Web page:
After living through the global upheaval of the COVID-19 pandemic, many workers are re-evaluating their career path. Stefan Heinrich Henriquez, a former head of Global Marketing at TikTok and chief marketing officer at Cameo, is one of them.
“I have been thinking about music since my time at TikTok, and I was really thinking about building something on my own, but then it took me another year to finally have the guts to do it,” said Henriquez. “Then when the pandemic started, I think so many people were thinking about like, ‘What am I doing with my life?’ ”
Along with his co-founder Akiva Bamberger, who was a software engineer on Snap’s Spectacles, Henriquez began work on mayk.it last summer. Today, the social music app launches on iOS and announces its $4 million seed round from investors including Greycroft, Chicago Ventures, Slow Ventures, firstminute, Steven Galanis, Randi Zuckerberg, YouTuber Mr. Beasts’ Night media, Spotify’s first CMO Sophia Bendz, Cyan Banister, artist T-Pain and music industry veteran Zach Katz, among others.
Mayk.it wants to help people easily produce, own and share music that they can create using just their phone. Users can upload their own beat or select an existing beat from another user, then add vocals (voice effects and somewhat corny lyric generators are available if you’re shy), and then add a visual from Giphy. Once you make (or, “mayk”) something, you can post it on the app, where other users can see it via a discovery page, which categorizes music by feeling or theme, rather than genre.
Mayk.it also poses “ideas,” or prompts to spur creativity, like “What is your pet thinking about right now?” or “Make a song about your first crush.” There’s also a Tinder-like tab that lets you swipe left or right on songs — if you really like it, you can leave a comment (called an “encouragement” in an attempt to keep things supportive) or remix it.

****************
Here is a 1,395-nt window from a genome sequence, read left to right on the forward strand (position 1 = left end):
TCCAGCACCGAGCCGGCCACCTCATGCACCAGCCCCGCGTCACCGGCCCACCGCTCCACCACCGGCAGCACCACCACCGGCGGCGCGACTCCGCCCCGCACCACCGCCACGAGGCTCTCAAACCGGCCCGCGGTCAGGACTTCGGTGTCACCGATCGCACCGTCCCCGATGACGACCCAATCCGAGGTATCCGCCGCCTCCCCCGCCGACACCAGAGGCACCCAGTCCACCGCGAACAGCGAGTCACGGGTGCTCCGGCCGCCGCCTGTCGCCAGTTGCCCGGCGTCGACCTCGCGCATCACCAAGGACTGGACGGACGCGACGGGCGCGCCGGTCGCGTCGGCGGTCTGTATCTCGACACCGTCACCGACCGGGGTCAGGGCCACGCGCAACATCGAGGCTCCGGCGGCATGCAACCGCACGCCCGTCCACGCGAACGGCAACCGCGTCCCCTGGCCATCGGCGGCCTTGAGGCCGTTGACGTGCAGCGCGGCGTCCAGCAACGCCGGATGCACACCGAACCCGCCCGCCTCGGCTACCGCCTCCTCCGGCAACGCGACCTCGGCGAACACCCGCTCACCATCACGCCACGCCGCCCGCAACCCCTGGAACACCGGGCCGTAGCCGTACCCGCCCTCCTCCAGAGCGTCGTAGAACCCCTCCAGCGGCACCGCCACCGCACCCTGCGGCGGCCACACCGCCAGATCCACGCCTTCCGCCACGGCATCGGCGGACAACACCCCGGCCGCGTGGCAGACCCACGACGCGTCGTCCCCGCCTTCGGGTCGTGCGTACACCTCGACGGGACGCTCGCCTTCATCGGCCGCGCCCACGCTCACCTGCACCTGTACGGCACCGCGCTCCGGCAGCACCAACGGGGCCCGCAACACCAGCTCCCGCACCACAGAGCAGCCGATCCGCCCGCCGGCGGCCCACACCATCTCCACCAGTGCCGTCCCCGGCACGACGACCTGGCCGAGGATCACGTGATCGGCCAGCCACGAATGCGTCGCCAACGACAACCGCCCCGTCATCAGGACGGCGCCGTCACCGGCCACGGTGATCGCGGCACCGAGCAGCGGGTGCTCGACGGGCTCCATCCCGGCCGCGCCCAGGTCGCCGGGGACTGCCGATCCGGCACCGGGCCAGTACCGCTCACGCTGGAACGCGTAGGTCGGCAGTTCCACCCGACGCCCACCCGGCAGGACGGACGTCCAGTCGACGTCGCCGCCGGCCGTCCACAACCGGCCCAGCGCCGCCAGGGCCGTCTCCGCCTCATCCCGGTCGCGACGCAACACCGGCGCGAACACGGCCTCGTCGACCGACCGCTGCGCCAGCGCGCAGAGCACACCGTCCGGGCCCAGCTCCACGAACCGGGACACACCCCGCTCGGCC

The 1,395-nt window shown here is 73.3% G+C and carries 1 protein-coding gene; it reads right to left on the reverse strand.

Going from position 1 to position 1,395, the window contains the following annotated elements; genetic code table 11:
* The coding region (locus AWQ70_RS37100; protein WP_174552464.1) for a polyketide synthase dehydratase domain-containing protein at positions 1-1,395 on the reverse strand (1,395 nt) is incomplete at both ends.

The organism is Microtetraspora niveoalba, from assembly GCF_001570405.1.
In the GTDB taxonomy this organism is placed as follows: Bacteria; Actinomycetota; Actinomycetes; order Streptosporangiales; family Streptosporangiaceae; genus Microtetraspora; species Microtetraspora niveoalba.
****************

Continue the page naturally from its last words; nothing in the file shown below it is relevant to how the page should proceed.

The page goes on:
Image Credits: mayk.it, screenshots by TechCrunch
Of course, for creators who might want to get a bit more serious about their creations, remixing and collaborating poses a question of ownership — if someone writes a beat and another user sings over it, who owns it? While you can’t monetize music on mayk.it, you have the right to export it and sell it elsewhere. Henriquez said that anyone involved in the creation of an audio clip or song on the app gets an equal cut, so the beat-maker would get 50% of any profit, and the singer would get 50%. Mayk.it doesn’t take a cut.
Right now, mayk.it doesn’t have in-app purchases, but Henriquez said that down the road, it could be possible to profit from working with brands or establishing an in-app marketplace. For now, mayk.it is focused on using its seed funding to add new features, improve the product and build a tool that inspires creativity — Henriquez added that, as an LGBTQ+ founder, it’s important to him that users can find community on the app through its social features.
“When I worked at YouTube, you really needed to know Adobe Premiere and After Effects,” said Henriquez. “And what I learned since Musical.ly and TikTok is that you could be a video creator or an actor without having to go through all these things. I think Roblox is doing that now with games, and Canva is doing that with design tools.”
Mayk.it wants to be like a Roblox or Canva for music composition and sharing. You can’t currently create something on mayk.it that sounds like it came from an artist who’s mastered Ableton, but something from mayk.it could easily make the rounds on TikTok.
Though mayk.it is now in the App Store, there’s a waitlist to gain access — but you can also test your skills with a “vibe check,” which invites you to make a song and see if existing users will right-swipe you in. Not to brag, but we passed.